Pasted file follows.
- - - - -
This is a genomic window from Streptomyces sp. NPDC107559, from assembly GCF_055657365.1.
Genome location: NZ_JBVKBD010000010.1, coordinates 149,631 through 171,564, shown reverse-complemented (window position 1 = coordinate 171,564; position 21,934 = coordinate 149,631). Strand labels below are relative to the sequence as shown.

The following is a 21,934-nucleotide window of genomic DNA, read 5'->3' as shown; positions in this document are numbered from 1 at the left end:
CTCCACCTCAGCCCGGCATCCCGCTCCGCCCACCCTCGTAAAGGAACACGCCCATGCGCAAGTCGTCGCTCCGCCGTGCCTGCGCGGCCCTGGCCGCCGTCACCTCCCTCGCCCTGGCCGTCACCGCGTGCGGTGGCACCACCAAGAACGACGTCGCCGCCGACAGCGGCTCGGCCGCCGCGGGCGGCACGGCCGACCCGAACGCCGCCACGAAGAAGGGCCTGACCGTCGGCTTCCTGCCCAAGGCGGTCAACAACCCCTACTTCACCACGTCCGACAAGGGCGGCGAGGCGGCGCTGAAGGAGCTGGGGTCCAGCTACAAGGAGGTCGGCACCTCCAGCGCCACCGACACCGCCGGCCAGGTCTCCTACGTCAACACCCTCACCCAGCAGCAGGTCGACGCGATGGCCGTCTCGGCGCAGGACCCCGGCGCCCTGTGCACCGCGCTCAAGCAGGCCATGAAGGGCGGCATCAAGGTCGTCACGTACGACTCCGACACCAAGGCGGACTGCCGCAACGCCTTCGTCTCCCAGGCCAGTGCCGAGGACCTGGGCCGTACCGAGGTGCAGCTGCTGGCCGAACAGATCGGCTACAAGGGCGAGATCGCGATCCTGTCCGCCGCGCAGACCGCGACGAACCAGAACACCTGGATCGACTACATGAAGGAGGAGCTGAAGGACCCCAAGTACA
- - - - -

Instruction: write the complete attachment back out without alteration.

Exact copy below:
This is a genomic window from Streptomyces sp. NPDC107559, from assembly GCF_055657365.1.
Genome location: NZ_JBVKBD010000010.1, coordinates 149,631 through 171,564, shown reverse-complemented (window position 1 = coordinate 171,564; position 21,934 = coordinate 149,631). Strand labels below are relative to the sequence as shown.

The following is a 21,934-nucleotide window of genomic DNA, read 5'->3' as shown; positions in this document are numbered from 1 at the left end:
CTCCACCTCAGCCCGGCATCCCGCTCCGCCCACCCTCGTAAAGGAACACGCCCATGCGCAAGTCGTCGCTCCGCCGTGCCTGCGCGGCCCTGGCCGCCGTCACCTCCCTCGCCCTGGCCGTCACCGCGTGCGGTGGCACCACCAAGAACGACGTCGCCGCCGACAGCGGCTCGGCCGCCGCGGGCGGCACGGCCGACCCGAACGCCGCCACGAAGAAGGGCCTGACCGTCGGCTTCCTGCCCAAGGCGGTCAACAACCCCTACTTCACCACGTCCGACAAGGGCGGCGAGGCGGCGCTGAAGGAGCTGGGGTCCAGCTACAAGGAGGTCGGCACCTCCAGCGCCACCGACACCGCCGGCCAGGTCTCCTACGTCAACACCCTCACCCAGCAGCAGGTCGACGCGATGGCCGTCTCGGCGCAGGACCCCGGCGCCCTGTGCACCGCGCTCAAGCAGGCCATGAAGGGCGGCATCAAGGTCGTCACGTACGACTCCGACACCAAGGCGGACTGCCGCAACGCCTTCGTCTCCCAGGCCAGTGCCGAGGACCTGGGCCGTACCGAGGTGCAGCTGCTGGCCGAACAGATCGGCTACAAGGGCGAGATCGCGATCCTGTCCGCCGCGCAGACCGCGACGAACCAGAACACCTGGATCGACTACATGAAGGAGGAGCTGAAGGACCCCAAGTACA